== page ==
LONDON - Stoke City ended more than a century of FA Cup failure in the most emphatic way when they blasted Bolton Wanderers 5-0 at Wembley Stadium on Sunday to reach the final for the first time.
A dazzling display of wing play from Matthew Etherington and Jermaine Pennant, outstanding performances in every position and tactical nous from manager Tony Pulis provided the foundation for the biggest win in an FA Cup semi-final for 72 years.
The victory sealed Stoke's place back at Wembley on May 14 when they will play Manchester City who beat Manchester United on Saturday.
Stoke ripped into Bolton with an unstoppable force and were 3-0 up after 30 minutes with goals from Etherington after 11 minutes, Robert Huth after 17 and Kenwyne Jones after 30 with Jonathan Walters adding two more in the second half.
Unusually none of their goals came from the trusted long throw-ins from Rory Delap or set-pieces, with all coming from open play.
Most of them were helped along by some woeful defending from Bolton, who were trying to reach their first Cup final for 53 years.
Much had been made before the game over the feeling that Bolton were destined to reach their first final since their greatest player Nat Lofthouse, who died aged 85 in January, scored two in a 2-0 win over Manchester United in 1958.
Instead, the legacy of the fearless centre-forward remained nothing but a distant memory as Bolton surrendered meekly and never looked like winning.
It was the biggest win in this stage of the competition since Wolverhampton Wanderers beat Grimsby Town by the same score 72 years ago.
"We worked very hard all week on nullifying what Bolton do really well," delighted Stoke manager Pulis told reporters.
"We knew that with Etherington and Pennant playing wide, and Walters dropping in, we would have lots of space to break in and it worked an absolute treat, and I am very pleased."
Bolton manager Owen Coyle, by contrast, could only apologise to his club's fans, saying his team had no one to blame but themselves for their shock defeat.
"It was a below par performance, but Stoke were terrific today and scored some outstanding goals, but we were the architects of our own downfall," he said.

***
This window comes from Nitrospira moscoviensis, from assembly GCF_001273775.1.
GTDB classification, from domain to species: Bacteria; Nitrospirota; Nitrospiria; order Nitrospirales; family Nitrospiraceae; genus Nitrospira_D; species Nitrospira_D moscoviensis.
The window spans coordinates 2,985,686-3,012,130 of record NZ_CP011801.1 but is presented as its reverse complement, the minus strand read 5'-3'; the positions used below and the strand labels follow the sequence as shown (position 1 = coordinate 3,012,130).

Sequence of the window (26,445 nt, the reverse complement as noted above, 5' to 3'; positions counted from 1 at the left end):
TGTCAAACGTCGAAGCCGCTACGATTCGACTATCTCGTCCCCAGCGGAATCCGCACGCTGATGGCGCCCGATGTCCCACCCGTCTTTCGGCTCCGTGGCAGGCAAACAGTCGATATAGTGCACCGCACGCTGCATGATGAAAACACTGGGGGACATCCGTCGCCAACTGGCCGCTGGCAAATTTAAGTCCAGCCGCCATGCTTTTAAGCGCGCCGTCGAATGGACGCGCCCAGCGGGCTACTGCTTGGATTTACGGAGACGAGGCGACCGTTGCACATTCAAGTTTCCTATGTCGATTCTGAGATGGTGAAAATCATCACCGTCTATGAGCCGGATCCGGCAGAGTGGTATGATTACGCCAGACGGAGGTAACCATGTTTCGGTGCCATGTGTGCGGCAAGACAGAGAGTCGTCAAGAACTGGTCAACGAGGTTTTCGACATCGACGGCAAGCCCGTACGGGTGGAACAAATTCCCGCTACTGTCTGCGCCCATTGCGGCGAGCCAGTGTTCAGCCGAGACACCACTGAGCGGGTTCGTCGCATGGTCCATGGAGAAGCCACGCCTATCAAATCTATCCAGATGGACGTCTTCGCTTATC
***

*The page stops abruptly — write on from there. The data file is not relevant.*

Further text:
"When you go 1-0 down you still have to believe in yourself and trust yourself, but I thought today there were too many of my players that didn't give a performance to match their quality and their ability and that is the galling thing."
Stoke's fans on the other hand, widely acknowledged as the most vociferous of any big club, exceeded their decibel levels as the drama unfolded.
Formed in 1863 and the second oldest professional club in the country, Stoke have only ever won one major trophy, the League Cup in 1972 and have competed in the FA Cup for 128 years until Sunday without reaching the final.
That was all about to change as Etherington opened the scoring with a stunning 25-metre left-foot shot that gave goalkeeper Jussi Jaaskelainen no chance, with Huth doubling the lead six minutes later with a long-range right-foot shot.
Pennant set up Jones for the third after 30 minutes before Walters smashed in from long-range after 68 minutes. Walters then added the fifth, and his second, nine minutes from time after a deflected Jones cross.
Bolton, without ineligible striker Daniel Sturridge, seemed to have only one tactic - hoofing long balls to Kevin Davies. But the striker was well marshalled by the Stoke defence with Huth and in particular skipper Ryan Shawcross in control.
Bolton's misery was briefly alleviated by the odd foray on Thomas Sorensen's goal but after two attempts from Gary Cahill in the opening 10 minutes they did not have another worthy effort until the 71st by which time it was too late anyway.
Stoke's fans were already singing endlessly and carried on partying long after the final whistle.
They have not won the FA Cup yet but they have made it to the final, a dream many thought that on the evidence of the past they might never live to see.comments